What a ball we had at our 40th Atlantic City High School class reunion!
DJ MrKream (Aaron Washington) made it happen, as every time he played another tune, someone in the crowd yelled, “Oh, I loved this! This was my favorite song! Oh, no, he didn’t!”
Then, folks would jump up on the dance floor. He must have the best collection of Earth, Wind and Fire hits of any area DJ.
As usual, the food at the Atlantic City Country Club was very good, and I loved the wide variety of mini desserts displayed later in the evening. Before, during and after dinner, our Mistress of Ceremonies, Linda Holmes-Reaves, led us in prayer, introduced speakers, joked and thanked committee members for their tireless help.
This year, Linda asked me to open the reunion with a short welcome and I decided to share my book journey with the audience, admonishing everyone at the end, “If you still have dreams you want to pursue, don’t think it’s too late.”
John Grossman, who was academically No. 1 in our class, followed me, and I think we all expected him to deliver a longer speech. The soft-spoken Grossman, however, had not changed. He simply said that he was glad to see everybody and told us that he wasn’t allowed to speak at our graduation, because his “hair was too long.”
That alone was enough to remind me of the historic times we grew up in — the 1970s. The memories came flooding back and I turned to the last chapter of my book (parts of which are excerpted here).
I don’t know if I had ever considered running for class president, but in the fall of 1971, I decided to do just that. If I couldn’t make change happen among the adults in Atlantic City, I knew I could make a difference at school. There had been too many years of racial and political strife in our city. Maybe I could become our high school’s first black female class president. It was such an exciting time to be black and female. Even some of my Black Student Union brothers thought that I had become too much of a feminist, but they still supported my run for class president.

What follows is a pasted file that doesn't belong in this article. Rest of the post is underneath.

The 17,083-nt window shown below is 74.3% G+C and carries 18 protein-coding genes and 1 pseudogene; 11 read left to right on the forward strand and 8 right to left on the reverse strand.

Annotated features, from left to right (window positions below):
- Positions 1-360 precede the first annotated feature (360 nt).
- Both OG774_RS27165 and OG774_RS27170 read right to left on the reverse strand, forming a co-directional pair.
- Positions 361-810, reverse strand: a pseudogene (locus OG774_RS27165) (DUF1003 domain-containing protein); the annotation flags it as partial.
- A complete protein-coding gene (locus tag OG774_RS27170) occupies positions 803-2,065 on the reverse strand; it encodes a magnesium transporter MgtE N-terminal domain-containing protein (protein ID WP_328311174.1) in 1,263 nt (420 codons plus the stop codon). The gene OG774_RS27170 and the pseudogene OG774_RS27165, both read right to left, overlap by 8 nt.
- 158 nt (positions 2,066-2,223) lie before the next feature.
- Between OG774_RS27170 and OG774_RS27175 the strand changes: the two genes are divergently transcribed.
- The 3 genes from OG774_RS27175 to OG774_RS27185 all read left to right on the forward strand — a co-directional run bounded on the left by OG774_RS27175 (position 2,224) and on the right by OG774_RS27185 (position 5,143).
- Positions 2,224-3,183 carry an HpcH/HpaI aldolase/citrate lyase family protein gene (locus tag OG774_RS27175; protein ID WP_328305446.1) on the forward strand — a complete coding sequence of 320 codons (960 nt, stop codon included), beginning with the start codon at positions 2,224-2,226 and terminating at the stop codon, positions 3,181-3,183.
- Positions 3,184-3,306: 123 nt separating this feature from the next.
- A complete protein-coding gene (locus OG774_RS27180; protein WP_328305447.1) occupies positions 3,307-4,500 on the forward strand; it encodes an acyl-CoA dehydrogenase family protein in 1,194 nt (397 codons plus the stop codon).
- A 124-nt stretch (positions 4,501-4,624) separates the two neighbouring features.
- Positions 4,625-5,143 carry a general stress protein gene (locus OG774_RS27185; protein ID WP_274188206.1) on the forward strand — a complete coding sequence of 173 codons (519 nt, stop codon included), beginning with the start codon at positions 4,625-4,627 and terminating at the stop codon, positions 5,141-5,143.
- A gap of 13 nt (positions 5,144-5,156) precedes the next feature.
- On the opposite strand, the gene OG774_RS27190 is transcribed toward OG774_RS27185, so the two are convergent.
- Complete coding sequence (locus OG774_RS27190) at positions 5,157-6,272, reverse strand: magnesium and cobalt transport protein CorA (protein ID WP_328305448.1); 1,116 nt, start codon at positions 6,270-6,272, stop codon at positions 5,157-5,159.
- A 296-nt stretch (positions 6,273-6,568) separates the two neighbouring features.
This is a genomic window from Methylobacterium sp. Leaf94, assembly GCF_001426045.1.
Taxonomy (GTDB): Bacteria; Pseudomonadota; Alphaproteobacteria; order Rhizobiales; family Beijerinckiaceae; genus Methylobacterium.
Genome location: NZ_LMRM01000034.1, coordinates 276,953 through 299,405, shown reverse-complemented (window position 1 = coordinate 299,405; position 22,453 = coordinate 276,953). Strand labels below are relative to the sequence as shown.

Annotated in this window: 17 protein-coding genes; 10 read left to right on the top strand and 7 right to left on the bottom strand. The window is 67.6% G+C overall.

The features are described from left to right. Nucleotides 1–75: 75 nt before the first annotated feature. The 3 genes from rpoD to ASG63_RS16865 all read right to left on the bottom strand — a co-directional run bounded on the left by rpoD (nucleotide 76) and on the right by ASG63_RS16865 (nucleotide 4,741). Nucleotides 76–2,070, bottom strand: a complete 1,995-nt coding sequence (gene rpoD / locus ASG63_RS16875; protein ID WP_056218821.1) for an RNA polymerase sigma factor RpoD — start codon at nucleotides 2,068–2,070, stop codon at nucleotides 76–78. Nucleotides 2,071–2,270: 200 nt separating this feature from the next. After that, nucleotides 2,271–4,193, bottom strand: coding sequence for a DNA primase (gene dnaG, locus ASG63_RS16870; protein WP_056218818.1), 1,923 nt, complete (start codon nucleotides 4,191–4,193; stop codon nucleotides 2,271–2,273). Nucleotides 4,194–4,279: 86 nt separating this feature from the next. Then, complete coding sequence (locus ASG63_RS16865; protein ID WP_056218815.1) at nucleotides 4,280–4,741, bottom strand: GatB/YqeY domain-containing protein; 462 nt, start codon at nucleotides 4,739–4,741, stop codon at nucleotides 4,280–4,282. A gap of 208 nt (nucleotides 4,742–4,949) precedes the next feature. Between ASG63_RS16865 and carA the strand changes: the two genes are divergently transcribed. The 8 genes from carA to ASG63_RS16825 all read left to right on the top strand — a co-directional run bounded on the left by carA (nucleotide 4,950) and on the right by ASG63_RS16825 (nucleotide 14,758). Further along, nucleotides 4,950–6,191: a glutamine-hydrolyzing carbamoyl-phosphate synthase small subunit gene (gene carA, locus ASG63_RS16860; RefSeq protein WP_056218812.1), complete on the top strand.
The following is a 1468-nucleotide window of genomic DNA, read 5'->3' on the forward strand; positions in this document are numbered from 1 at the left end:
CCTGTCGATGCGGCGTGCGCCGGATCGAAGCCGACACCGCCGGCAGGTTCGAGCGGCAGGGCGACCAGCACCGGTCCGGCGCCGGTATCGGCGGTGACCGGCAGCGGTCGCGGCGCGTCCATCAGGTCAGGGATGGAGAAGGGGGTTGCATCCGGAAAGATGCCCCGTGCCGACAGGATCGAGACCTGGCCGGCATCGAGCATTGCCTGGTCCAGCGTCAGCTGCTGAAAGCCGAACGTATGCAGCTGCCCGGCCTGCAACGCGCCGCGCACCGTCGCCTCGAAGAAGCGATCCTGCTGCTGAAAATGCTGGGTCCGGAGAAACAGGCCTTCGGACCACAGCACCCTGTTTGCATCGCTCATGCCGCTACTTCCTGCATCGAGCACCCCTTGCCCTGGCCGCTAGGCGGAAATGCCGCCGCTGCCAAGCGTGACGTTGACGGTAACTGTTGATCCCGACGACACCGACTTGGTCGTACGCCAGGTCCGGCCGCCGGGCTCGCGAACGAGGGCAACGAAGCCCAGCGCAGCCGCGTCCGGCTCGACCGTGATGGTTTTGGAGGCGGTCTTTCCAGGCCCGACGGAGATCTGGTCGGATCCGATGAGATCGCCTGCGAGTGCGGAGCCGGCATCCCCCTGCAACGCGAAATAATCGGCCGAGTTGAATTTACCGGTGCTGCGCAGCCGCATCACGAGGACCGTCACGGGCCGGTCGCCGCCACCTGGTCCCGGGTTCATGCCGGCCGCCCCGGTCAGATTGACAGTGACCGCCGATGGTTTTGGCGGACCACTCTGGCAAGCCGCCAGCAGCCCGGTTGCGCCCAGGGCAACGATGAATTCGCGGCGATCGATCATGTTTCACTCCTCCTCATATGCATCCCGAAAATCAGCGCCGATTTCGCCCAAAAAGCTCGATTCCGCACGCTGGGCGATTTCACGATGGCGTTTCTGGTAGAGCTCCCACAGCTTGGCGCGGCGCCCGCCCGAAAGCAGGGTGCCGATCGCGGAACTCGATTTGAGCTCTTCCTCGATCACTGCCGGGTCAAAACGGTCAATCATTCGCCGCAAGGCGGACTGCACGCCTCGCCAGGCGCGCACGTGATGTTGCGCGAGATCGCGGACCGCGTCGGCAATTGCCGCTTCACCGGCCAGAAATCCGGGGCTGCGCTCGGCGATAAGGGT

Right away, we began hanging posters all over the school, ones that reflected progress and social justice for all students. The team we assembled was one we thought would bring unity to our school --- four whites, one Jewish boy, one Jewish girl, three girls, one black, me.
The competition was fierce and the speeches moving, though I wasn’t sure if I could get enough votes from the white students to win the position. After all, we were returning that fall from some very tumultuous years. As we waited in the school’s auditorium to hear the final count, I paced the floor at the back, my palms sweating, my heartbeat speeding.
I thought about how, as a young girl, I had said I wanted to be the first woman president of the United State, and at that moment, you might have thought that was the result I was waiting to hear. Anxious students had gathered in the auditorium awaiting the last few voters and the final count. Senior class advisors stayed around to ensure compliance with all the rules.
When Mr. Faunce, our principal, announced the results of the race, a great roar went up in the auditorium and students flooded out into the hallways spreading the news before it was even announced on the intercom. I stood paralyzed against the black wall.
“We did it! We did it!” Joel, my vice president, yelled, jumping his full height into the air and returning to give me a big hug. “We did it!” He yelled again, lifting me high into the air.
“Yes, we did,” smiled Rosary in her quiet way.
Eventually, both young men fell in love with skateboarding and wanted to pass it on as a way of giving back to their community.
After being away for a couple of weeks, I had to make a trip to our Boardwalk, for inevitably, this time of year brings a hint of sadness to those of us who love all things summer.
If the Eagles don’t improve on their 8-8 slate of 2011, or fail to make the playoffs for a second straight year, head coach Andy Reid will likely not return for a 15th season.
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